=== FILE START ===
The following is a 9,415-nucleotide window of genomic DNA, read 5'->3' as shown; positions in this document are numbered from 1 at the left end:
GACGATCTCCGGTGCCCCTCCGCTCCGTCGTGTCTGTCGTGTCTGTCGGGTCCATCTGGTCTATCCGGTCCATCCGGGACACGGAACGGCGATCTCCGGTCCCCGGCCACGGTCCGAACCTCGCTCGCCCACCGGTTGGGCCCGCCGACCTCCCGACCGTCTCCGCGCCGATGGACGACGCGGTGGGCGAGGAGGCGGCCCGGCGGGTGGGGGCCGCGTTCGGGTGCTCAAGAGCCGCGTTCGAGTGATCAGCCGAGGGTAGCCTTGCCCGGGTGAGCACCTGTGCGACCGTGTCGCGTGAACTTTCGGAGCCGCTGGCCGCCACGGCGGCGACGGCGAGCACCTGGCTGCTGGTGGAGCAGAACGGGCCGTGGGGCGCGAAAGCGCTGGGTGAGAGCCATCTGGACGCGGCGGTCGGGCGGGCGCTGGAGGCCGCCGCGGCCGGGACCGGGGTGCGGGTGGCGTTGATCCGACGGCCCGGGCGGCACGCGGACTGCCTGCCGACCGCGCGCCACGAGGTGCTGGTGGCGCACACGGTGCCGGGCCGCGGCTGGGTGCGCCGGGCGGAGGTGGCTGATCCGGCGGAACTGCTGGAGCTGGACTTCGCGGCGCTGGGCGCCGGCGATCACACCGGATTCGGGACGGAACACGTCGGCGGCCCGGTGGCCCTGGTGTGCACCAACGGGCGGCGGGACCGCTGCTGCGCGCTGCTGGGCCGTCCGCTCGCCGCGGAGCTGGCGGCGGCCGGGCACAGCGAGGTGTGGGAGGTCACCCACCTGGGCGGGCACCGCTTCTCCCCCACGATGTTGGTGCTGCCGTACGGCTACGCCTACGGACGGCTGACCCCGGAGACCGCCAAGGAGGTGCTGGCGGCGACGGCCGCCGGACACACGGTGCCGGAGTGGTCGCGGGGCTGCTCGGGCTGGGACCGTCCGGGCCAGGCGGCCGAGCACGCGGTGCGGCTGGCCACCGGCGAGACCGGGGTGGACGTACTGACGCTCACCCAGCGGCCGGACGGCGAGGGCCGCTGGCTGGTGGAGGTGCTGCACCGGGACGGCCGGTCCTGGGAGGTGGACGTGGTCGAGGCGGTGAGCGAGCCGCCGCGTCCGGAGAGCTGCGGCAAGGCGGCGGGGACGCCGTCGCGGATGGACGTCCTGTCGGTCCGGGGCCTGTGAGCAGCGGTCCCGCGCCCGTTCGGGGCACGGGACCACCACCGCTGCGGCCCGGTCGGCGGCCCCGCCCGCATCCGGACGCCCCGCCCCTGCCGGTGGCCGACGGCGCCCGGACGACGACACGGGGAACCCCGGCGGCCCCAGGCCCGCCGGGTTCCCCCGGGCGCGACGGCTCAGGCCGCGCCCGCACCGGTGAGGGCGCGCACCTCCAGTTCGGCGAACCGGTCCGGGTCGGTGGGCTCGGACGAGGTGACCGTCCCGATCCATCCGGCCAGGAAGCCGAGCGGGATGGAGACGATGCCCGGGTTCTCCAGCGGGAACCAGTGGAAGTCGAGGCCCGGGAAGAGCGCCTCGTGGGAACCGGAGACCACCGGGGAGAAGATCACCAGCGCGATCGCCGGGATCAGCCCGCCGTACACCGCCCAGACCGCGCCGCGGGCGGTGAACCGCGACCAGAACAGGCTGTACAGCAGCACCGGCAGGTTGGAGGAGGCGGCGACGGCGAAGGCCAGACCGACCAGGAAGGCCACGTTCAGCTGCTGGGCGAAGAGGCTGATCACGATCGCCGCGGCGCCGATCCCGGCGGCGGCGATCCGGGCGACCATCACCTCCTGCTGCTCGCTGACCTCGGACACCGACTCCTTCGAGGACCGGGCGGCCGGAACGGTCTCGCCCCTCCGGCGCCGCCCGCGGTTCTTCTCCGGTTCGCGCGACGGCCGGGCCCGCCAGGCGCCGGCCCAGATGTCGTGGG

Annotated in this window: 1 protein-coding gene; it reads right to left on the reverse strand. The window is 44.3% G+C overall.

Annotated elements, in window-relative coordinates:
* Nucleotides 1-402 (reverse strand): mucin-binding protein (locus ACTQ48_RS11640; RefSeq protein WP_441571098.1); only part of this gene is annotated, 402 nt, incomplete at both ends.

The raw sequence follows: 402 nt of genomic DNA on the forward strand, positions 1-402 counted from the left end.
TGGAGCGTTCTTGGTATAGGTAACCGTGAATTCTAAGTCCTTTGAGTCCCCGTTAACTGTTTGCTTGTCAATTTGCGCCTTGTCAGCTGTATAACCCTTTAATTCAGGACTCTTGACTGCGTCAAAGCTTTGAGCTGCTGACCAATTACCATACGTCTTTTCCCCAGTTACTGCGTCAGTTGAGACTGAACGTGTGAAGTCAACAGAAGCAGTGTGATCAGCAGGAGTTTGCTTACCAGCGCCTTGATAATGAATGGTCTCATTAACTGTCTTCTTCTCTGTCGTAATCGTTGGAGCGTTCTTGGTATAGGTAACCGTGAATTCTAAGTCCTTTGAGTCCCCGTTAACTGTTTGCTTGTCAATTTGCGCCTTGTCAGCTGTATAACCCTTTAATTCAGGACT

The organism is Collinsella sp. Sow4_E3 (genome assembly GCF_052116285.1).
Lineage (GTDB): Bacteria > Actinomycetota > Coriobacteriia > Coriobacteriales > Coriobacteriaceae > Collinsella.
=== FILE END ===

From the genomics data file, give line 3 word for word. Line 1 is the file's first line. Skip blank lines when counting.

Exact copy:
Annotated in this window: 1 protein-coding gene; it reads right to left on the reverse strand. The window is 44.3% G+C overall.